Molecular Weight Assessment of Proteins in Total Proteome Profiles Using 1D-PAGE and LC/MS/MS
Ahmad, Q Rushdy
Nguyen, Dat H
Wingerd, Mark A
Steffen, Martin A
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CitationAhmad, Q. Rushdy, Dat H. Nguyen, Mark A. Wingerd, George M. Church, and Martin A. Steffen. 2005. Molecular weight assessment of proteins in total proteome profiles using 1D-PAGE and LC/MS/MS. Proteome Science 3: 6.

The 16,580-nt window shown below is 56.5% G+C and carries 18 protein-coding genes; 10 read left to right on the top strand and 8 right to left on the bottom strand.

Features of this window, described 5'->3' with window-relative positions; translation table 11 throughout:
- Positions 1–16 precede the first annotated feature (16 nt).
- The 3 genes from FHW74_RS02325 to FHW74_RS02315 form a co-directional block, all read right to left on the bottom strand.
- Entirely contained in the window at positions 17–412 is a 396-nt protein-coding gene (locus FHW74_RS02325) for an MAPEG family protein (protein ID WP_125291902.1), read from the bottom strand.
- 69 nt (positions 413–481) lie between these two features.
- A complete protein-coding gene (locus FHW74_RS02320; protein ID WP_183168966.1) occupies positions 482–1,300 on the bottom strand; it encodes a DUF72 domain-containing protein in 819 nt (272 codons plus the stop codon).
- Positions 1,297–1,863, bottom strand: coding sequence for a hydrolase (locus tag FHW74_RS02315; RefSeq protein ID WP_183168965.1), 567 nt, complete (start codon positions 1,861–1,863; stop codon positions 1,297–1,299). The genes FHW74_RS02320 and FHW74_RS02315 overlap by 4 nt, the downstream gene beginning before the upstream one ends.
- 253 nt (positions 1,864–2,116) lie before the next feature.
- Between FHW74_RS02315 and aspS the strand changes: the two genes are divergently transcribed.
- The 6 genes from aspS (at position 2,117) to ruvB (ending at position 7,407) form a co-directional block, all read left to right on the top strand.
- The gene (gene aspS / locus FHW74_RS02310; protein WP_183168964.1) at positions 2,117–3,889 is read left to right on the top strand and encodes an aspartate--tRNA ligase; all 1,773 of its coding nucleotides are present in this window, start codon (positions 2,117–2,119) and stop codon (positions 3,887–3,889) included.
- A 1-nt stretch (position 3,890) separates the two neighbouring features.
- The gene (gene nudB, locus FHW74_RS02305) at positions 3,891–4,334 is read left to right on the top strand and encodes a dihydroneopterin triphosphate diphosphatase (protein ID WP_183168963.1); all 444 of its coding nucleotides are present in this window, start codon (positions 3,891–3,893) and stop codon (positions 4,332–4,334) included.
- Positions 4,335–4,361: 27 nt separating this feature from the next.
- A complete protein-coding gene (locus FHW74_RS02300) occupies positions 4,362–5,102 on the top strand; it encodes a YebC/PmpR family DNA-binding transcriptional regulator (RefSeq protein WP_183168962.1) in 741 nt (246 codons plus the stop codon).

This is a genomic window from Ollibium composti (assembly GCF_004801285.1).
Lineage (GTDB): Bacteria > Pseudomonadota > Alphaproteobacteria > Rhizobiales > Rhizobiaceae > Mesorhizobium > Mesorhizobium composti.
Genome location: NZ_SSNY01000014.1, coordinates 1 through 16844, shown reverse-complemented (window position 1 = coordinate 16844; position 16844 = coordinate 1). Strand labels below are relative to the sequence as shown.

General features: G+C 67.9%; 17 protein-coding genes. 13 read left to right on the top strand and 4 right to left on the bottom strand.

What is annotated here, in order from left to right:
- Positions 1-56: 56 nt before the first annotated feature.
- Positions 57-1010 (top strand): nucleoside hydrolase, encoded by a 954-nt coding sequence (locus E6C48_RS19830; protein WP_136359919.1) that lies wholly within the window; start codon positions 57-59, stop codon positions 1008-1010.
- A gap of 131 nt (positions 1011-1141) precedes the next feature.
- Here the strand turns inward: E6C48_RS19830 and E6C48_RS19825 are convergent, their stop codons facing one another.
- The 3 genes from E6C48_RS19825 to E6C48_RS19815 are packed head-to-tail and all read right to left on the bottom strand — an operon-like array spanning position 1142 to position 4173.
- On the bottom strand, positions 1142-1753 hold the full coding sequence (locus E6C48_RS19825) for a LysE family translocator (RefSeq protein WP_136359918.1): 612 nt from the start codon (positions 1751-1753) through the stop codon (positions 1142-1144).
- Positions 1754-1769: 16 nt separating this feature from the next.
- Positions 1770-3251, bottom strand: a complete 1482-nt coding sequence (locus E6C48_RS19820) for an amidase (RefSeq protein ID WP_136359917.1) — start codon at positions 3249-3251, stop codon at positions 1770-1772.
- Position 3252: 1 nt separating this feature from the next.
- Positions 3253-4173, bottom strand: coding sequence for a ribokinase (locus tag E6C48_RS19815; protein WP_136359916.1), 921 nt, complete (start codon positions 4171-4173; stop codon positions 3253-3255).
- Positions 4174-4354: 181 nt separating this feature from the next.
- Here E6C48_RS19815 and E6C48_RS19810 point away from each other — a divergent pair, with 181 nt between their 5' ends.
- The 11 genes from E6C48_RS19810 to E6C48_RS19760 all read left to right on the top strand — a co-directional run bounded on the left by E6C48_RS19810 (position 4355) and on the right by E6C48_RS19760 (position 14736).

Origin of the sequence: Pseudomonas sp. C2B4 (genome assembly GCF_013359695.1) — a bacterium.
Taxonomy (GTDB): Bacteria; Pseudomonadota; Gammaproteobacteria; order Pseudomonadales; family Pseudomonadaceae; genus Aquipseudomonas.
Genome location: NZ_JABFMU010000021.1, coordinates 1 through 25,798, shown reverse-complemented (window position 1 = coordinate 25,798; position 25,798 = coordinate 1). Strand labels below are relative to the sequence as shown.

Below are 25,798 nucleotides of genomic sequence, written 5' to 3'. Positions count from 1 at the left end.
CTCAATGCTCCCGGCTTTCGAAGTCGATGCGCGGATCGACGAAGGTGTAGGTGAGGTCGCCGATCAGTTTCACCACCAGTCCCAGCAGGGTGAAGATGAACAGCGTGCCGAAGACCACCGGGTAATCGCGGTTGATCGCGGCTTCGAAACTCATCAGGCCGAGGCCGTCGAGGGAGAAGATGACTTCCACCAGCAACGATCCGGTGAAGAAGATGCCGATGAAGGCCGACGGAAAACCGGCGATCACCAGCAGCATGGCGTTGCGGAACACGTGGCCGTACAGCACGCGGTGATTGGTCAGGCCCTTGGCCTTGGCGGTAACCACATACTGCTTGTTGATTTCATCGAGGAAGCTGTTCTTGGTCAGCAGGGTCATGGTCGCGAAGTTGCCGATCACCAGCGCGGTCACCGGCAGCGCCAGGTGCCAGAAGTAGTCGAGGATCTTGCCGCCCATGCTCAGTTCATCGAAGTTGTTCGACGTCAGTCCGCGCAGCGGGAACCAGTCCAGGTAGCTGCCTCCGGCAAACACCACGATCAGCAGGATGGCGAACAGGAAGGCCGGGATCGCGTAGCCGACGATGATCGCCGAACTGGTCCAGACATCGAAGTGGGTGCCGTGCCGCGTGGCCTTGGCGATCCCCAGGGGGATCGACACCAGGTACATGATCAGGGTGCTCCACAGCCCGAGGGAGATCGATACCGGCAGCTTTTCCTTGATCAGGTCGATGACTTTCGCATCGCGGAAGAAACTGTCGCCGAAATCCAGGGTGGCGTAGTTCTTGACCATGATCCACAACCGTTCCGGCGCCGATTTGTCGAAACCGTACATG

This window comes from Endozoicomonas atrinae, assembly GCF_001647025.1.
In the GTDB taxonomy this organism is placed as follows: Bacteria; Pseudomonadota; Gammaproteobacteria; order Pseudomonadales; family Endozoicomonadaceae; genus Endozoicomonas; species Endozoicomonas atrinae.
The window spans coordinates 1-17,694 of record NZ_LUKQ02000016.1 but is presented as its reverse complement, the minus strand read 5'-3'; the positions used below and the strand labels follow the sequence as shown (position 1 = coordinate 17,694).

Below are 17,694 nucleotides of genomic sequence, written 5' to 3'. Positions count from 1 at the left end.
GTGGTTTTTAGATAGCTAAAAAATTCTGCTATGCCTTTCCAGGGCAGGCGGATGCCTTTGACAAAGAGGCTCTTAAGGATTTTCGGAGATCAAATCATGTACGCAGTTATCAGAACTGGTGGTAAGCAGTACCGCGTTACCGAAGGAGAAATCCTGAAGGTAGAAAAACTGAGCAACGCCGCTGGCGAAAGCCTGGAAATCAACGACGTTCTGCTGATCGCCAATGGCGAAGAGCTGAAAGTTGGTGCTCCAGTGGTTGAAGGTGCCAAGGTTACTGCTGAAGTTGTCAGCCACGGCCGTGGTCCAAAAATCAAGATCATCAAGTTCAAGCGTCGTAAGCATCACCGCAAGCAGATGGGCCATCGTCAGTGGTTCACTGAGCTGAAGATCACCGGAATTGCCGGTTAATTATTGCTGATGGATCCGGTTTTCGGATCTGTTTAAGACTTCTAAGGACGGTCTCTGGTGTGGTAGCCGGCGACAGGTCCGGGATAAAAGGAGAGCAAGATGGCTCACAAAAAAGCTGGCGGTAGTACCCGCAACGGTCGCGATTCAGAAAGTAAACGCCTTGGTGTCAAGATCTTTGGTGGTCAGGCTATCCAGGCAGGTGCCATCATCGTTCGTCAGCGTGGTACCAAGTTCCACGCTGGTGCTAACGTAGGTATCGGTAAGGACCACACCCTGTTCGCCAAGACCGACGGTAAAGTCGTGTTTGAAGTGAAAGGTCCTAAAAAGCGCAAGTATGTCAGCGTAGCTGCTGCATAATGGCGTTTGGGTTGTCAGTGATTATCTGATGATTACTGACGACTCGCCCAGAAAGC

AbstractBackground: The observed molecular weight of a protein on a 1D polyacrylamide gel can provide meaningful insight into its biological function. Differences between a protein's observed molecular weight and that predicted by its full length amino acid sequence can be the result of different types of post-translational events, such as alternative splicing (AS), endoproteolytic processing (EPP), and post-translational modifications (PTMs). The characterization of these events is one of the important goals of total proteome profiling (TPP). LC/MS/MS has emerged as one of the primary tools for TPP, but since this method identifies tryptic fragments of proteins, it has not generally been used for large-scale determination of the molecular weight of intact proteins in complex mixtures. Results: We have developed a set of computational tools for extracting molecular weight information of intact proteins from total proteome profiles in a high throughput manner using 1D-PAGE and LC/MS/MS. We have applied this technology to the proteome profile of a human lymphoblastoid cell line under standard culture conditions. From a total of 1 × 107 cells, we identified 821 proteins by at least two tryptic peptides. Additionally, these 821 proteins are well-localized on the 1D-SDS gel. 656 proteins (80%) occur in gel slices in which the observed molecular weight of the protein is consistent with its predicted full-length sequence. A total of 165 proteins (20%) are observed to have molecular weights that differ from their predicted full-length sequence. We explore these molecular-weight differences based on existing protein annotation. Conclusion: We demonstrate that the determination of intact protein molecular weight can be achieved in a high-throughput manner using 1D-PAGE and LC/MS/MS. The ability to determine the molecular weight of intact proteins represents a further step in our ability to characterize gene expression at the protein level. The identification of 165 proteins whose observed molecular weight differs from the molecular weight of the predicted full-length sequence provides another entry point into the high-throughput characterization of protein modification.
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